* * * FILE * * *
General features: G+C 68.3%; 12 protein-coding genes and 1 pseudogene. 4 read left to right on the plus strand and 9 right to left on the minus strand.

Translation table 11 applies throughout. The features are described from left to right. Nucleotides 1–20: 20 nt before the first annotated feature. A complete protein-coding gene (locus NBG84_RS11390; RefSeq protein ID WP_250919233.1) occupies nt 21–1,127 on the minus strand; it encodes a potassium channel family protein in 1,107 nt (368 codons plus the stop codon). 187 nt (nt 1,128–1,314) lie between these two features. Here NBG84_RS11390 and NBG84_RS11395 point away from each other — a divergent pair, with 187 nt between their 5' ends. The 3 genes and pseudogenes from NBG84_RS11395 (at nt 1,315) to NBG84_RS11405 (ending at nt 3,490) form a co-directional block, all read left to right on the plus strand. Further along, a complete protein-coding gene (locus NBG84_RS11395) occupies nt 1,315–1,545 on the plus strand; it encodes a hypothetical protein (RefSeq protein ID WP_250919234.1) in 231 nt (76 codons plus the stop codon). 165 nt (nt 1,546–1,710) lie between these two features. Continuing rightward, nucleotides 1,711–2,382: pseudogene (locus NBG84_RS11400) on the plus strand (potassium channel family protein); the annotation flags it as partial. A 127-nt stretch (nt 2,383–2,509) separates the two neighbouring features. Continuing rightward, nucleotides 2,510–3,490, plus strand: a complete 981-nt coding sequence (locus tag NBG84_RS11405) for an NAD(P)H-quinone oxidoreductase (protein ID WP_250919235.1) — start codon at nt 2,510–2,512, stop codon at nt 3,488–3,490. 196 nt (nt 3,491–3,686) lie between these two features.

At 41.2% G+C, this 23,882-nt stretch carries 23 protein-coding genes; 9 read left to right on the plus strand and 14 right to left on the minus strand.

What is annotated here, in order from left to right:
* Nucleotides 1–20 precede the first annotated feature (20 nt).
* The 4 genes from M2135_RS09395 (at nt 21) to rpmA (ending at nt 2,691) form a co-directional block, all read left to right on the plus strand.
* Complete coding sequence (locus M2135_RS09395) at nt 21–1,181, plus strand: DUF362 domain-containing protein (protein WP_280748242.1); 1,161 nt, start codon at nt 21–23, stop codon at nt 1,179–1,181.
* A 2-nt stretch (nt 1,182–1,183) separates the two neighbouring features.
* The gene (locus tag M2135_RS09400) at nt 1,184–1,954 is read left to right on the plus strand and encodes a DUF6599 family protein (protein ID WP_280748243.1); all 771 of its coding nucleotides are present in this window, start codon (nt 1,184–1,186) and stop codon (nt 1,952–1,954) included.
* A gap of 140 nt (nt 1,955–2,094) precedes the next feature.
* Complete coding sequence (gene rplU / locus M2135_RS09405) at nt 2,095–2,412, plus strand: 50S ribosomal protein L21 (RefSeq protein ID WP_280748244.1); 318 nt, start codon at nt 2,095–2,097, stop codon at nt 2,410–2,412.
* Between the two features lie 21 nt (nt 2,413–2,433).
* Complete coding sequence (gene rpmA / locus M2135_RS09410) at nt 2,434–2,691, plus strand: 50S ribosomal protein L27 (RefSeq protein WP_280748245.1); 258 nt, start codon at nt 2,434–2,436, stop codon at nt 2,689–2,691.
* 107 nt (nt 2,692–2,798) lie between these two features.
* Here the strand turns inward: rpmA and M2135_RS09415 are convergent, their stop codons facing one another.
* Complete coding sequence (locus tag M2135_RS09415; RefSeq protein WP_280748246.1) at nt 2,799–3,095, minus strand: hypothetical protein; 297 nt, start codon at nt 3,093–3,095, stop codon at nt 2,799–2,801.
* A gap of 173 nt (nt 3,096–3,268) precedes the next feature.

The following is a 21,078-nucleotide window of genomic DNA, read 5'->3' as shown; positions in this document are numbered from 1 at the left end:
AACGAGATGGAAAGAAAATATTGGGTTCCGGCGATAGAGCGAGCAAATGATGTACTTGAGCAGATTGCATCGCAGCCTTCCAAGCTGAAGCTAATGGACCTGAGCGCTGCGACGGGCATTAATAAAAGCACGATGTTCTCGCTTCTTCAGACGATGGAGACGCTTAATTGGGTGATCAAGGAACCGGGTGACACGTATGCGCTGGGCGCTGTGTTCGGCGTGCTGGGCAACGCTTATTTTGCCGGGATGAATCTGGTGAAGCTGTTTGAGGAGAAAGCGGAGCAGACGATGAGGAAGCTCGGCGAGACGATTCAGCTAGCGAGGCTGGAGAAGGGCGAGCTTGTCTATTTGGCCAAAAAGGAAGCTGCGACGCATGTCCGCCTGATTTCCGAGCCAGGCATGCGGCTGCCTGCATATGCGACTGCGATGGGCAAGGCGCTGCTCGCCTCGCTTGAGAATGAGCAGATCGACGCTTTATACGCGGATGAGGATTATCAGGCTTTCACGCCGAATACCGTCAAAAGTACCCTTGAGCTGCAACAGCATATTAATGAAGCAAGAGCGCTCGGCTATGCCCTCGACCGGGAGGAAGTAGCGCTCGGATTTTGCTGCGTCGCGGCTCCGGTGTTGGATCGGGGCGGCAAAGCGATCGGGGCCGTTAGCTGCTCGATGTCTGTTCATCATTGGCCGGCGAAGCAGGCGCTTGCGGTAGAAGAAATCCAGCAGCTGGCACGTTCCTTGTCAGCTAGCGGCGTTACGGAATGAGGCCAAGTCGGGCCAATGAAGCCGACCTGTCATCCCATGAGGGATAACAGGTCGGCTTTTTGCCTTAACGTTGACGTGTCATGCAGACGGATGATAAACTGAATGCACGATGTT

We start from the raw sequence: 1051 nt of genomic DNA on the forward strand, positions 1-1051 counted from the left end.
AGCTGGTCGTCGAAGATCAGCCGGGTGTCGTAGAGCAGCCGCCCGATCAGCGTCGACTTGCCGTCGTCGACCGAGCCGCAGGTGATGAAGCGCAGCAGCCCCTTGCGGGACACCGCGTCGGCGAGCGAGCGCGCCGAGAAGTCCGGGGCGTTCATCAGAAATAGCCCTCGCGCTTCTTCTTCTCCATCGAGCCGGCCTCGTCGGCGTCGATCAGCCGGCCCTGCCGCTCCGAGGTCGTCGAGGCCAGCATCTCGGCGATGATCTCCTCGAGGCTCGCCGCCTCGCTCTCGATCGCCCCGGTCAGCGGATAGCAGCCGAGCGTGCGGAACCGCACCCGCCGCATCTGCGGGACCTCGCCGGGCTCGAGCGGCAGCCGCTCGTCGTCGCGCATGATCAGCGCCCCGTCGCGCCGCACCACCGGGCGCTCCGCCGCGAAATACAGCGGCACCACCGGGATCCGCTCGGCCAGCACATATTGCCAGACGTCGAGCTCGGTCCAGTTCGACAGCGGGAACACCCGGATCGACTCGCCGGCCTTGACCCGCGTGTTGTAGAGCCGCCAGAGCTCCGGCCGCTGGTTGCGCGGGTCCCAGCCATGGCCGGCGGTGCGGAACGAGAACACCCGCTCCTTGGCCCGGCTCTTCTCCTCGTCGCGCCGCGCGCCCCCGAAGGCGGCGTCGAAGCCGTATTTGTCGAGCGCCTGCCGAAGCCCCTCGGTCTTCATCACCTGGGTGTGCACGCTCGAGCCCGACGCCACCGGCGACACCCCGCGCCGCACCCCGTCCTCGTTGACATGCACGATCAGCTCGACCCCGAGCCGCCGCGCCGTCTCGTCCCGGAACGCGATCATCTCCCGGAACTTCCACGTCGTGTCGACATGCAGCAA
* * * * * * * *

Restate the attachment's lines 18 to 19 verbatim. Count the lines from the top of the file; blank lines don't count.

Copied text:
The following is a 21,078-nucleotide window of genomic DNA, read 5'->3' as shown; positions in this document are numbered from 1 at the left end:
AACGAGATGGAAAGAAAATATTGGGTTCCGGCGATAGAGCGAGCAAATGATGTACTTGAGCAGATTGCATCGCAGCCTTCCAAGCTGAAGCTAATGGACCTGAGCGCTGCGACGGGCATTAATAAAAGCACGATGTTCTCGCTTCTTCAGACGATGGAGACGCTTAATTGGGTGATCAAGGAACCGGGTGACACGTATGCGCTGGGCGCTGTGTTCGGCGTGCTGGGCAACGCTTATTTTGCCGGGATGAATCTGGTGAAGCTGTTTGAGGAGAAAGCGGAGCAGACGATGAGGAAGCTCGGCGAGACGATTCAGCTAGCGAGGCTGGAGAAGGGCGAGCTTGTCTATTTGGCCAAAAAGGAAGCTGCGACGCATGTCCGCCTGATTTCCGAGCCAGGCATGCGGCTGCCTGCATATGCGACTGCGATGGGCAAGGCGCTGCTCGCCTCGCTTGAGAATGAGCAGATCGACGCTTTATACGCGGATGAGGATTATCAGGCTTTCACGCCGAATACCGTCAAAAGTACCCTTGAGCTGCAACAGCATATTAATGAAGCAAGAGCGCTCGGCTATGCCCTCGACCGGGAGGAAGTAGCGCTCGGATTTTGCTGCGTCGCGGCTCCGGTGTTGGATCGGGGCGGCAAAGCGATCGGGGCCGTTAGCTGCTCGATGTCTGTTCATCATTGGCCGGCGAAGCAGGCGCTTGCGGTAGAAGAAATCCAGCAGCTGGCACGTTCCTTGTCAGCTAGCGGCGTTACGGAATGAGGCCAAGTCGGGCCAATGAAGCCGACCTGTCATCCCATGAGGGATAACAGGTCGGCTTTTTGCCTTAACGTTGACGTGTCATGCAGACGGATGATAAACTGAATGCACGATGTT